Oladipo controls the message and decides when he wants it public, then Nate McMillan must answer for it. We saw it in January when Oladipo said his first game back from a ruptured right quad tendon would be Jan. 29. Nobody should criticize him for choosing his own doctor or where to rehab — any player should feel comfortable taking charge of their health — but the communication from his side needs improvement. Especially considering the Pacers are the ones cutting his check.
More than anything, this emphasizes how it is a players league. If a star player wants to sit out, he’ll sit out. If he wants to start, he’ll start. And if he wants a new coach, he just might get it.
The Pacers traveled down to Orlando on July 9 and Oladipo was with them. If he wasn’t going to play, what was the point of being an extra in the bubble and being at risk for the virus? Teams were already limited to 35 members of the staff.
(The same can be said for guard Jeremy Lamb, who is out for an extended time. He does stand to benefit from being around the team’s medical staff whereas Oladipo employs his own physical therapist.)
Then on July 13, after three days of practice, Shams Charania of The Athletic tweeted that there is “growing belief” that Oladipo would play.
Oladipo’s messaging is all well-intentioned, but it has not gone well.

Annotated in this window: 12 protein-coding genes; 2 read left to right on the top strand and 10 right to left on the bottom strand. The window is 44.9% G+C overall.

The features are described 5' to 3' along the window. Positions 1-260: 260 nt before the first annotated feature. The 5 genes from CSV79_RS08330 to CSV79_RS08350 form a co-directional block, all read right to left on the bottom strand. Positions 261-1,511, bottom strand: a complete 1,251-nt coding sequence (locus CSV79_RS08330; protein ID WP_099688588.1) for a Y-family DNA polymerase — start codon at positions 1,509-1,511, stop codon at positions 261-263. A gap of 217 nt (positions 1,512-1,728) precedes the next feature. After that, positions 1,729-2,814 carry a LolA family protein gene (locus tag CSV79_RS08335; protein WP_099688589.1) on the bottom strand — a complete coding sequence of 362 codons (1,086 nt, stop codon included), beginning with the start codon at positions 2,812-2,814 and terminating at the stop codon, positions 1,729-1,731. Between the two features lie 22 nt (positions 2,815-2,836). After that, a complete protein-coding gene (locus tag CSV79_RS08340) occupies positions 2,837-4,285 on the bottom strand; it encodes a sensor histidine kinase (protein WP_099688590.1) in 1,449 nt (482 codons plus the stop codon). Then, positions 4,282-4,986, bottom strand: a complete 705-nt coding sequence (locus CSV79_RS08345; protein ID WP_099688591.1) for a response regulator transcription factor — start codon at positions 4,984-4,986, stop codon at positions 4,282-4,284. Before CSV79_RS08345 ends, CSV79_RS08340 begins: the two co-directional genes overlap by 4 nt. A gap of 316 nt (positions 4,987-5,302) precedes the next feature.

Why was Oladipo compelled to make a call on July 3rd — almost a week before flying to Orlando, a month before meaningful games and more than six weeks before the playoffs?
Oladipo chose to spend most of the last three and a half months at his home in Orlando. He continued his daily rehab and workouts and played some 1-on-1. But he didn’t play 5-on-5 until their first practice in Orlando on July 11.
This is all going on a year after Kevin Durant, a fellow DMV (District of Columbia, Maryland and Virginia) product returned from an injury in the NBA Finals and then suffered a ruptured Achilles tendon. Oladipo feels good about the tendon, but is concerned about other injuries that could come from an extended layoff.
That makes complete sense. What doesn’t is that he is a full participant in practices at Disney. Perhaps that’s what led to a change of heart after three practices, that the competitor in him cannot tolerate sitting on the sidelines. Yet another reason why he should have waited a few more weeks to decide in the first place. His garbled messaging (and timing), though, has only created more questions than before.
“We’re not approaching it as if he’s not playing,” McMillan said on Sunday. “We are putting him out there. There are no restrictions for Vic and he’s been going hard. He’s been going hard the entire time that he was off.”